Penn State researchers have developed a biodegradable, edible film from plant starch and antimicrobial compounds that will eliminate dangerous pathogens on seafood.
The new film controls the growth of foodborne pathogens like vibrio, which naturally occurs in marine environments, and salmonella, which can contaminate seafood during production or processing. Both of pathogens are linked to gastrointestinal problems when consumed.
“We have the ability to develop a film with antimicrobial activity that can kill foodborne pathogens on food surfaces,” Catherine Cutter, a professor of food science at Penn State, said in a statement. “Given the recent outbreaks that we have seen with a number of food products, coming up with something that can be used by the industry to kill microorganisms on the surfaces of food is a noble area of research to investigate.”
Both vibrio and salmonella can survive in long-term freezing conditions, making it particularly concerning in the seafood industry. When freezing food like seafood, ice crystals form from the water in the food. The ice crystals act as “daggers” that pierce the bacterial cell wall to cause damage to the cell.
“Vibrio and salmonella are somewhat susceptible to freezing,” said Cutter. “So, if you treat bacterial cells with antimicrobials and then freeze them, the approach can be more lethal.”
As part of the study, researchers from Thailand used a blend of thermoplastic starch, which is a biodegradable polymer made from cassava, and a gelatin coating containing antimicrobials Nisin Z and lauric arginate (LAE).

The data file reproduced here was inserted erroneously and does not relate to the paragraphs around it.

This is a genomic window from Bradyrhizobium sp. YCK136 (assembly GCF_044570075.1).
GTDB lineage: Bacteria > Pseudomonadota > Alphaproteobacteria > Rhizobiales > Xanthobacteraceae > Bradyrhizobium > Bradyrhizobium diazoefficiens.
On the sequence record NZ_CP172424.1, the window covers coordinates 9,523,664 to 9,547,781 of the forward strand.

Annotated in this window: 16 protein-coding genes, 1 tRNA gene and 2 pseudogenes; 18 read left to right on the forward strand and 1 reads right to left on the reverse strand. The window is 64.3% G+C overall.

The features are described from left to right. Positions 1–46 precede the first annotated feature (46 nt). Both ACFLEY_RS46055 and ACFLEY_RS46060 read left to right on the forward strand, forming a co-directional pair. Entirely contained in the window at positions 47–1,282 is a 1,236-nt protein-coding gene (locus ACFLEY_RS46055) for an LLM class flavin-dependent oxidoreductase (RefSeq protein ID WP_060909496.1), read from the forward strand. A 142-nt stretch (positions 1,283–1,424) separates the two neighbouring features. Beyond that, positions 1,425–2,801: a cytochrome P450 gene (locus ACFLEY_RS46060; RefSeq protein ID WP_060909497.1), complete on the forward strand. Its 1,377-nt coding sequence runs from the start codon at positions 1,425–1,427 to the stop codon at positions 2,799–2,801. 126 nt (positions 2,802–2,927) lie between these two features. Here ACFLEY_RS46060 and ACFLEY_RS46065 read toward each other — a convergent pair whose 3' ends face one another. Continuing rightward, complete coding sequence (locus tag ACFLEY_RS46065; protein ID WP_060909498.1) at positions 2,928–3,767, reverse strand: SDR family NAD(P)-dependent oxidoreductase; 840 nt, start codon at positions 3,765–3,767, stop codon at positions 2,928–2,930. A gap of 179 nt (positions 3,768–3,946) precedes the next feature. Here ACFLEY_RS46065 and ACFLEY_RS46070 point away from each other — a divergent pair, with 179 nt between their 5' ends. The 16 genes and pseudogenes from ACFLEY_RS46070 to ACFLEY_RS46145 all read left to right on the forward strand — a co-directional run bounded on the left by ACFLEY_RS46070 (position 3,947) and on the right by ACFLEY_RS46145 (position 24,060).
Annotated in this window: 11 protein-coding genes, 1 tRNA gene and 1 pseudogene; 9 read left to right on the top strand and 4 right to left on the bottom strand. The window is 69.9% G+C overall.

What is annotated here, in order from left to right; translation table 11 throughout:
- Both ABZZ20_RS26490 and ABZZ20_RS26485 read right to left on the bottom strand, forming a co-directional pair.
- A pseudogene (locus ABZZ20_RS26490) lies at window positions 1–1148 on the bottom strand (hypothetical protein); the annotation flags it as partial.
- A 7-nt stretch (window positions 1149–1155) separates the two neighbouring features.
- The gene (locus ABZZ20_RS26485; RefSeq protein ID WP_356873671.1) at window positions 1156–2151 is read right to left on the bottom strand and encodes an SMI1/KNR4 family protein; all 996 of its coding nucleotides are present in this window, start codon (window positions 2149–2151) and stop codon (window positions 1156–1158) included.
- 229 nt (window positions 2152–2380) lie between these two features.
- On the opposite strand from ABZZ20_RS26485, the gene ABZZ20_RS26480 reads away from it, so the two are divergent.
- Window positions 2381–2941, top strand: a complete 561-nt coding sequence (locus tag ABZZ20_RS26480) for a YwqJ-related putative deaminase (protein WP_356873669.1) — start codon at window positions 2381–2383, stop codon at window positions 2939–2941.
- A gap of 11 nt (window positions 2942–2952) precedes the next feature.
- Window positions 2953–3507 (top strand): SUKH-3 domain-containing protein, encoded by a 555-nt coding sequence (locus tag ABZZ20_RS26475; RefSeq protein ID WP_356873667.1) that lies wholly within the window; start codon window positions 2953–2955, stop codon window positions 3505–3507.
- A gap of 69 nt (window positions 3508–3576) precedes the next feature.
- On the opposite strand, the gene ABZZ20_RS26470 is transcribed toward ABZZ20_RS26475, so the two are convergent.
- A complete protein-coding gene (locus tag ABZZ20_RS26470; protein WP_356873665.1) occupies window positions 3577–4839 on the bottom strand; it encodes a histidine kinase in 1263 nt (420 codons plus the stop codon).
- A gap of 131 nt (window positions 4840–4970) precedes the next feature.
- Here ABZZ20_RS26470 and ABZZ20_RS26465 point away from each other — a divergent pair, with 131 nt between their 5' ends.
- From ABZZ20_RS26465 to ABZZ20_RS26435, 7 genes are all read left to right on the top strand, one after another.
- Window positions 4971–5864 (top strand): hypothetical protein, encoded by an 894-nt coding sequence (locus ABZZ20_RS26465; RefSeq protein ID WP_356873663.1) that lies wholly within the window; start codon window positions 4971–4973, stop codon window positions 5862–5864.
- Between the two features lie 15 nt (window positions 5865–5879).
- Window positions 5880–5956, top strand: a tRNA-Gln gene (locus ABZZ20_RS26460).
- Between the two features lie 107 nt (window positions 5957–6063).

They then developed a culture cocktail filled with the bacteria and inoculated slices of tiger prawn and big-eye snappers. The team then tested the seafood samples using different compositions of Nisin Z and LAE to discover which variations would give the best kill.
After dipping the samples into the edible film that included the antimicrobials, some of the slices were vacuum-sealed and chilled for up to a month, while other samples were frozen for 90 days.
“If you just dip shrimp into any antimicrobial — it’s not going to stick very well,” Cutter said. “But if you put the antimicrobial into an edible film, and then dip the shrimp into the film and pull it out, that film is going to form around the shrimp. The film then releases the antimicrobials over time.”
The researchers used “controlled release” to release the antimicrobials over in time in order to get a maximum kill, made possible by the edible film’s unique properties.
“If you’re going to make an edible film, you want to make a film that has similar properties to plastic,” Cutter said. “You want these edible films to be transparent because consumers aren’t going to buy something they can’t see, you want them to be flexible, and you want the film to mold to the food product. By using edible films, you are doing it in a way that is biodegradable.”
According to Cutter, reducing the reliance on plastic packaging remains a big challenge for the food industry.
“How do you get the industry to change something they and consumers are so used to using?” Cutter said. “This research demonstrates, through proof of concept that antimicrobial edible films work.
“So how do we get this type of packaging into a commercial application? That’s the next logical step in the progression of this type of research,” he added.